On Wednesday, November 23, 2005, upon attempting to log in to my account named [omitted] (hereafter, the Account) on the Blogger.com system, I received an error message stating that the Account was not found. After ten days of e-mailed requests for assistance from Blogger.com's online support system, I received a response on Friday, December 2, 2005 indicating that certain unspecified blogs linked to my account were in violation of Blogger.com's Terms of Service (hereafter, the TOS). A further response received on Monday, December 5, 2005 stated that the Account would be terminated.

The purpose of this letter is not to argue the point of whether or not any blogs linked to the Account actually violate the TOS; I stipulate to the TOS language such that the Account may be terminated with or without cause at any time. For the record, however, I have reviewed the TOS and do not believe there was any such violation.

Rather, I hereby claim copyright ownership and all related rights for all information published by me through the Blogger.com system (hereafter, the Content) and demand its immediate surrender, in accordance with paragraph 6a of the TOS:

6a. CONTENT OWNERSHIP Unless stated otherwise for specific services, Member will retain copyright ownership and all related rights for information he or she publishes through Blogger or otherwise enters into Blogger-related services.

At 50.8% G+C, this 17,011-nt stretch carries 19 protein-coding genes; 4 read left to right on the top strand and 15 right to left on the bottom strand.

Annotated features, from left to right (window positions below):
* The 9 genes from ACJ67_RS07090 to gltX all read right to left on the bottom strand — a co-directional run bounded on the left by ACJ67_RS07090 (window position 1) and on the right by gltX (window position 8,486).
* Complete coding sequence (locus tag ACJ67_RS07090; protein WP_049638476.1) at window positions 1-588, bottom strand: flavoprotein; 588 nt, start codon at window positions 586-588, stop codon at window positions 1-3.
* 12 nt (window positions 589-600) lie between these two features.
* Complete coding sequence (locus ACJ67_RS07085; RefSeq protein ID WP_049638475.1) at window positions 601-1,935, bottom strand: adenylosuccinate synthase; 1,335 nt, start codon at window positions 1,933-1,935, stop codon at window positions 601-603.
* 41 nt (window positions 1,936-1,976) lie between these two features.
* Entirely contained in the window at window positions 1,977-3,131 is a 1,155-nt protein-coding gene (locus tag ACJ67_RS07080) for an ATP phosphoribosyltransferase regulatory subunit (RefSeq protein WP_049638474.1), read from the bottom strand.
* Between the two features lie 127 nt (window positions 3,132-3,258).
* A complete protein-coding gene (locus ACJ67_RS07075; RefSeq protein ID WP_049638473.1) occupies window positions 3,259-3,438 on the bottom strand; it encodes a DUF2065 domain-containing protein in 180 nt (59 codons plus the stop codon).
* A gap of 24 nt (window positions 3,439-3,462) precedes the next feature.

I additionally demand that surrender of the Content be accomplished by a temporary reinstatement of the Account, of sufficient time to allow me to download and/or export the Content from Blogger.com's systems.

Failure to surrender the Content or make arrangements to do so by Friday, December 16, 2005 will result in further action, not excluding pursuit of legal remedies.

Sincerely,

[my name]
Reference: Blogger.com's Terms of Service: http://www.blogger.com/terms.g
--- end quote ---
I will certainly follow up here when I get a response.
-----
Friday, December 09, 2005, 3:26 PM

Message received from Blogger no more than two minutes before I was going to leave for the post office to mail that letter:
--- quote ---
Fri, 09 Dec 2005 12:38:56 -0800
From: "Blogger Support"
To: [omitted]
Subject: Re: Blogger.com account missing

Hello,

Upon further review of your blogs and account, we'd like to inform you that we've decided to restore access to your Blogger account. To regain your password, please visit:
http://www.blogger.com/forgot.g

Please note, however, that we have removed the blog that was flagged as spam from your account, as spamming is not permitted under Blogger Terms of Service (http://www.blogger.com/terms.g). Additionally, please be aware that Blogger reserves the right to remove those blogs (and the associated account(s)) which are setup either automatically or manually for the purpose of manipulating search engine results or generating revenue or traffic through deceptive means. Such behavior is not looked upon favorably.

Sincerely,
Blogger Support

Original Message Follows:
------------------------
From: [omitted]
Subject: Blogger.com account missing
Date: Wed, 07 Dec 2005 18:23:41 -0000

I have been trying to get through to someone with authority to reinstate my account, which was removed with no explanation other than a vague reference to Blogger's TOS. I have reviewed the nine blogs linked to my account and have not found anything that appears to violate the TOS. I have not received any additional response from Support explaining what the problem actually was.

I would very much appreciate a personal reply as soon as possible. My account has now been disabled for two weeks.

The account name is "[omitted]". Thank you.
--- quote ---
Indeed, my account is now active again. I've re-published the six posts I did manually during the suspension period.